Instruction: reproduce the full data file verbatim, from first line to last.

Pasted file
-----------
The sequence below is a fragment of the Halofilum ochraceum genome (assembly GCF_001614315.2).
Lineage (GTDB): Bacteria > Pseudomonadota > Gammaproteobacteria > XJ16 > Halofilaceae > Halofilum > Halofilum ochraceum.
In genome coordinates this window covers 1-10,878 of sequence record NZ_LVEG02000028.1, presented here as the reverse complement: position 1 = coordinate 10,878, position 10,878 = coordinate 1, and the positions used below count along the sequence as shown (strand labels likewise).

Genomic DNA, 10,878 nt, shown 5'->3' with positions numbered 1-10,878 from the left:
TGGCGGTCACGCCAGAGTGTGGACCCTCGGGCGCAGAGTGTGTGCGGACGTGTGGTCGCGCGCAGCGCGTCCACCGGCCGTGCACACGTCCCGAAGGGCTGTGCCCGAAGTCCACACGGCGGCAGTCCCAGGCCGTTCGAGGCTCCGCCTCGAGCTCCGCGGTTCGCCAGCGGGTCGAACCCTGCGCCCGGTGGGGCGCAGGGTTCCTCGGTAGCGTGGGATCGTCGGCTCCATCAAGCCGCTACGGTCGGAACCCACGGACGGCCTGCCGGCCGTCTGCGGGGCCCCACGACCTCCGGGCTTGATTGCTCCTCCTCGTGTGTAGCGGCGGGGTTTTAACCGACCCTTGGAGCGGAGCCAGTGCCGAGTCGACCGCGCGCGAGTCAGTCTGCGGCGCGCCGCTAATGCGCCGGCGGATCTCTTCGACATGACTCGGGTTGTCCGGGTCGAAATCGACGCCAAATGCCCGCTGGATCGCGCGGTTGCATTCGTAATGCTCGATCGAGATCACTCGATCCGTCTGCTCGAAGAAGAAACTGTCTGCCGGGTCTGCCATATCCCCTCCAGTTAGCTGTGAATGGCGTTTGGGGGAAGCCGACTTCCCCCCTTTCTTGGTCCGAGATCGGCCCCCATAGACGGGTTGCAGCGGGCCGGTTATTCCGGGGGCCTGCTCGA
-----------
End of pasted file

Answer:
The sequence below is a fragment of the Halofilum ochraceum genome (assembly GCF_001614315.2).
Lineage (GTDB): Bacteria > Pseudomonadota > Gammaproteobacteria > XJ16 > Halofilaceae > Halofilum > Halofilum ochraceum.
In genome coordinates this window covers 1-10,878 of sequence record NZ_LVEG02000028.1, presented here as the reverse complement: position 1 = coordinate 10,878, position 10,878 = coordinate 1, and the positions used below count along the sequence as shown (strand labels likewise).

Genomic DNA, 10,878 nt, shown 5'->3' with positions numbered 1-10,878 from the left:
TGGCGGTCACGCCAGAGTGTGGACCCTCGGGCGCAGAGTGTGTGCGGACGTGTGGTCGCGCGCAGCGCGTCCACCGGCCGTGCACACGTCCCGAAGGGCTGTGCCCGAAGTCCACACGGCGGCAGTCCCAGGCCGTTCGAGGCTCCGCCTCGAGCTCCGCGGTTCGCCAGCGGGTCGAACCCTGCGCCCGGTGGGGCGCAGGGTTCCTCGGTAGCGTGGGATCGTCGGCTCCATCAAGCCGCTACGGTCGGAACCCACGGACGGCCTGCCGGCCGTCTGCGGGGCCCCACGACCTCCGGGCTTGATTGCTCCTCCTCGTGTGTAGCGGCGGGGTTTTAACCGACCCTTGGAGCGGAGCCAGTGCCGAGTCGACCGCGCGCGAGTCAGTCTGCGGCGCGCCGCTAATGCGCCGGCGGATCTCTTCGACATGACTCGGGTTGTCCGGGTCGAAATCGACGCCAAATGCCCGCTGGATCGCGCGGTTGCATTCGTAATGCTCGATCGAGATCACTCGATCCGTCTGCTCGAAGAAGAAACTGTCTGCCGGGTCTGCCATATCCCCTCCAGTTAGCTGTGAATGGCGTTTGGGGGAAGCCGACTTCCCCCCTTTCTTGGTCCGAGATCGGCCCCCATAGACGGGTTGCAGCGGGCCGGTTATTCCGGGGGCCTGCTCGA